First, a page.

The above page is from an 1847 edition of Euclid made by Oliver Byrne.
I bring it up to show that the way we present mathematics is a cultural construct. There are alternate methods. Perhaps (as is sometimes the case in the above volume) they are not always clear, but when something in mathematical notation design is confusing to new students it should be looked at with a skeptical eye and we should be willing to break new territory: new fonts, new interactivity, new colors.
In The Design of Everyday Things Donald Norman argues that many things attributed to “human error” are really design error.
It’s labelled as PUSH, it’s the fault of the user if they pull instead, right?
Just as if a student does the calculation on the right, it must be entirely their fault, right?
Brent Yorgey calls this “quite possibly the most horribly chosen mathematical notation in the history of the world” and writes:
I would like to find whoever made up this notation for inverse trig functions and make them pay $10 to every student who has ever been confused by it. The only problem is they probably don’t have A GAZILLION DOLLARS.
When discovering a design that is inherently confusing, the proper response is to change the design.
I. An actual textbook example
If m < n, the line y = 0 is a horizontal asymptote.
If m = n, the line is a horizontal asymptote.
If m > n, the line has no horizontal asymptote. The graph’s end behavior is the same as the graph of
The letters m and n aren’t the two most visually and verbally distinguishable choices, especially in small fonts. The first time I taught this it was directly from the textbook version, and students were wildly baffled; I consider it the fault of the design, not the students.
One improvement is to change the letters:
Now, at least, eyes won’t strain and blur just to tell the difference between the letters. More experimentally, words can stand for variables (just as in computer programming):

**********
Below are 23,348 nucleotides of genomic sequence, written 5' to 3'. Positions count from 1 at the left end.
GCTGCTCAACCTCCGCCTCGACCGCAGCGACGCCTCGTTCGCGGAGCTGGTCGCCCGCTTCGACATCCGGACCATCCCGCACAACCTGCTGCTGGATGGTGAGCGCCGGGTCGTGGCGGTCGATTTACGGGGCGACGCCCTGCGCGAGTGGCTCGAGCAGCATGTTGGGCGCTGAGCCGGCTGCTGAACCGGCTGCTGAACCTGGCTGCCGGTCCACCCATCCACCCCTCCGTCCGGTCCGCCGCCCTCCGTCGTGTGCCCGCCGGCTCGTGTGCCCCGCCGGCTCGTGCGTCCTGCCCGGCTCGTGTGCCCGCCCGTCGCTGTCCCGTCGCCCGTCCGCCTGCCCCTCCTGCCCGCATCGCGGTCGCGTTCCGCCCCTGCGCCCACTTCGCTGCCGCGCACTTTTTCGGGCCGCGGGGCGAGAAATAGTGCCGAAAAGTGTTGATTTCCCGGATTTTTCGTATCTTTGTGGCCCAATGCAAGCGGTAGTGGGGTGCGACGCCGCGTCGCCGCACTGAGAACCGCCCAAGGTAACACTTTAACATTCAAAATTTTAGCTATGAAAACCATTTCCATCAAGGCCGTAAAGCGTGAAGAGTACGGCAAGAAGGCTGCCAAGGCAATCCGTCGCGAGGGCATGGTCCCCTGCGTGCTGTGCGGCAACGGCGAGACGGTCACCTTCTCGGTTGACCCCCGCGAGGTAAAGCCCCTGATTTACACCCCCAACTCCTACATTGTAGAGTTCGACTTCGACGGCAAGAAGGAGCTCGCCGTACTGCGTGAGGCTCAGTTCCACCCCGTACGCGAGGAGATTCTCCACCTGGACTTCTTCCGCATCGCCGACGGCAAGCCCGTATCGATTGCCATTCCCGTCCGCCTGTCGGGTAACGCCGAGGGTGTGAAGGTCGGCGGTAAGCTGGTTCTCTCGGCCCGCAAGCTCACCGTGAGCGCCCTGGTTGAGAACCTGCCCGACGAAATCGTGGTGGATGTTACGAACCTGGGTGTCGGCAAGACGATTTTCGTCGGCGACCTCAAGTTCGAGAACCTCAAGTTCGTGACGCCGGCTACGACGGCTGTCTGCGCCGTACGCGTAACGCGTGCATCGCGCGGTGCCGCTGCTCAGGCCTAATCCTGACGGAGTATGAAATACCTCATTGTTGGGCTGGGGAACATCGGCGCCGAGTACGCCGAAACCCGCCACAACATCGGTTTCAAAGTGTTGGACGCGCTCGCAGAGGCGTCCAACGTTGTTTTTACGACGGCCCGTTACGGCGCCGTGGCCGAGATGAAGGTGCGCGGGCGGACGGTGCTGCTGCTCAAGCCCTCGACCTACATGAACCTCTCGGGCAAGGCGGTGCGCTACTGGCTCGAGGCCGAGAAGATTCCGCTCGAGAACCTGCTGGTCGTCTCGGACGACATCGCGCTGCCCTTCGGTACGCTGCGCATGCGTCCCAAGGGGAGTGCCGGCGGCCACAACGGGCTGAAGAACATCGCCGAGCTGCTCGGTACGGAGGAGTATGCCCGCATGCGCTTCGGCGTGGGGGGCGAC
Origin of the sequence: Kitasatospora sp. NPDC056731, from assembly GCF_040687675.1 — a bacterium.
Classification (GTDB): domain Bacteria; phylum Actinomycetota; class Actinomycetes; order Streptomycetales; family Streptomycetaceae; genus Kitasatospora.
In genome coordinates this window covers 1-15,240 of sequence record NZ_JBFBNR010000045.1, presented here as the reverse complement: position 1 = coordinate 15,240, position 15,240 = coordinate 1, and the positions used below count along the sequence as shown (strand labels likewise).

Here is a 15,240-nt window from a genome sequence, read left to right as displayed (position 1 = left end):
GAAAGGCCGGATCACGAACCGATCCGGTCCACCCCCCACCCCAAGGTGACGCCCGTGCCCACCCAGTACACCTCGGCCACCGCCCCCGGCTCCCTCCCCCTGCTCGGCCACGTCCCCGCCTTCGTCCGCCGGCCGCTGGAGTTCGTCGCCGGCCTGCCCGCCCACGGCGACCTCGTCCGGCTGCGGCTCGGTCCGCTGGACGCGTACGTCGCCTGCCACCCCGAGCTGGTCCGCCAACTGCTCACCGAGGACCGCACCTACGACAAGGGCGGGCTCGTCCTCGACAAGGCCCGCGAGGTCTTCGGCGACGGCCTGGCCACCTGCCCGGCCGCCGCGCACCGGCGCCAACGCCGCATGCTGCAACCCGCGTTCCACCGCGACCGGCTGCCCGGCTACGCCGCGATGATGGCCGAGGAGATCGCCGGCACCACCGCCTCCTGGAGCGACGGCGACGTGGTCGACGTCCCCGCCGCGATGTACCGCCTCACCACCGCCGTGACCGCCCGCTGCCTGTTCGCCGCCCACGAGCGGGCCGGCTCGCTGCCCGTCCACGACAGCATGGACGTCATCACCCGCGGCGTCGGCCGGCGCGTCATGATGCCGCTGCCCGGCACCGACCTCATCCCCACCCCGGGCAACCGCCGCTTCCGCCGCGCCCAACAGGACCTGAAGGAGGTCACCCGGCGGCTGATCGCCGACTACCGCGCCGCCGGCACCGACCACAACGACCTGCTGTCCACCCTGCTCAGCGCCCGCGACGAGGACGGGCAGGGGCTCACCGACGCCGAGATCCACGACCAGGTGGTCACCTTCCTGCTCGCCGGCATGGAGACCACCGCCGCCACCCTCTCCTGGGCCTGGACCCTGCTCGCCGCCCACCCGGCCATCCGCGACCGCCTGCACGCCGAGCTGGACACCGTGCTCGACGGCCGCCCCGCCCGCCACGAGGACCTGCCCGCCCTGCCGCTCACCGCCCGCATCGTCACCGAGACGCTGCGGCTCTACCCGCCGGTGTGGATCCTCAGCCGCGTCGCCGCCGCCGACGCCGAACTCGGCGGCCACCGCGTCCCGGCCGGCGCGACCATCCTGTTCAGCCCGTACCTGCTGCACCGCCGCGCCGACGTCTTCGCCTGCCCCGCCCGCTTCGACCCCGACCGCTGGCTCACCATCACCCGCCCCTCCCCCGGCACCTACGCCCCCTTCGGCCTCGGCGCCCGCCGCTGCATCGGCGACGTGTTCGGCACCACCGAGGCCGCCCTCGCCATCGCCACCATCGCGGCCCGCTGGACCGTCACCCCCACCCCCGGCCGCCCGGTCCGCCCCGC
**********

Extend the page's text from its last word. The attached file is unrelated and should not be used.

It’s much easier for students to think of TOP < BOTTOM, TOP = BOTTOM, and TOP > BOTTOM instead of m < n, m = n, and m > n.
There is even some precedent in logic for words (in an all caps font) standing in for the logic symbols.
II. On color
Subtle changes in color can affect clarity of a text.
While textbooks have introduced color almost universally, the changes in color have not touched the mathematical notation itself. This is understandable when pencil and paper still predominate, but if the layout is done with computers there’s no reason even the most extreme color changes can’t be made . . .
. . . just as editors for programmers use syntax highlighting.
III. Interactive design
Text design no longer needs to be static. Consider the example above, rendered any way the user so chooses:
The settings could be consistent, as in the syntax highlighting example, or it could be a design where the equation starts “plain” but the user can click to modify the colors of specific parts: all constants, all exponents, all operations.
IV. What is possible with design?
Here’s a new rendition of Alice in Wonderland for the iPad:
When will mathematical texts reach the same level?
(To be continued in Textbooks of the Future.)